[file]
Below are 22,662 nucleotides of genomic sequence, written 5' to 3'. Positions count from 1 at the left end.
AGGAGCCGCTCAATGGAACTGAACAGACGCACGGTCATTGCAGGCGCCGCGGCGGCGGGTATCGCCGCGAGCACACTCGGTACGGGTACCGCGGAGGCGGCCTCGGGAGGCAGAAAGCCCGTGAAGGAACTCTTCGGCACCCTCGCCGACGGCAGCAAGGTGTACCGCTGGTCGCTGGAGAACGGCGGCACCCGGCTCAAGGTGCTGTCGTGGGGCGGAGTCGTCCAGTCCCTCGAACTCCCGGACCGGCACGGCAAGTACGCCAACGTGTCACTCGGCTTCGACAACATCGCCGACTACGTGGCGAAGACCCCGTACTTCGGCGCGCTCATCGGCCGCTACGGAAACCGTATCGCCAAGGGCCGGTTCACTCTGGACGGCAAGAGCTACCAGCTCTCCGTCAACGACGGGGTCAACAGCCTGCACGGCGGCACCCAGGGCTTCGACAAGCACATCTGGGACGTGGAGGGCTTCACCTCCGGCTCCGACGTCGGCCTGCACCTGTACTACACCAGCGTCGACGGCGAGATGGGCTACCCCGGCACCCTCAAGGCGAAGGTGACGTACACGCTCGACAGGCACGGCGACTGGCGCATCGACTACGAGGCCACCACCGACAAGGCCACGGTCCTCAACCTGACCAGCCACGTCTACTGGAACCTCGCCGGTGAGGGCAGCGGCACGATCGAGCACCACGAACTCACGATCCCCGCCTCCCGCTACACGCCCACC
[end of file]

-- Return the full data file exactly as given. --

Below are 22,662 nucleotides of genomic sequence, written 5' to 3'. Positions count from 1 at the left end.
AGGAGCCGCTCAATGGAACTGAACAGACGCACGGTCATTGCAGGCGCCGCGGCGGCGGGTATCGCCGCGAGCACACTCGGTACGGGTACCGCGGAGGCGGCCTCGGGAGGCAGAAAGCCCGTGAAGGAACTCTTCGGCACCCTCGCCGACGGCAGCAAGGTGTACCGCTGGTCGCTGGAGAACGGCGGCACCCGGCTCAAGGTGCTGTCGTGGGGCGGAGTCGTCCAGTCCCTCGAACTCCCGGACCGGCACGGCAAGTACGCCAACGTGTCACTCGGCTTCGACAACATCGCCGACTACGTGGCGAAGACCCCGTACTTCGGCGCGCTCATCGGCCGCTACGGAAACCGTATCGCCAAGGGCCGGTTCACTCTGGACGGCAAGAGCTACCAGCTCTCCGTCAACGACGGGGTCAACAGCCTGCACGGCGGCACCCAGGGCTTCGACAAGCACATCTGGGACGTGGAGGGCTTCACCTCCGGCTCCGACGTCGGCCTGCACCTGTACTACACCAGCGTCGACGGCGAGATGGGCTACCCCGGCACCCTCAAGGCGAAGGTGACGTACACGCTCGACAGGCACGGCGACTGGCGCATCGACTACGAGGCCACCACCGACAAGGCCACGGTCCTCAACCTGACCAGCCACGTCTACTGGAACCTCGCCGGTGAGGGCAGCGGCACGATCGAGCACCACGAACTCACGATCCCCGCCTCCCGCTACACGCCCACC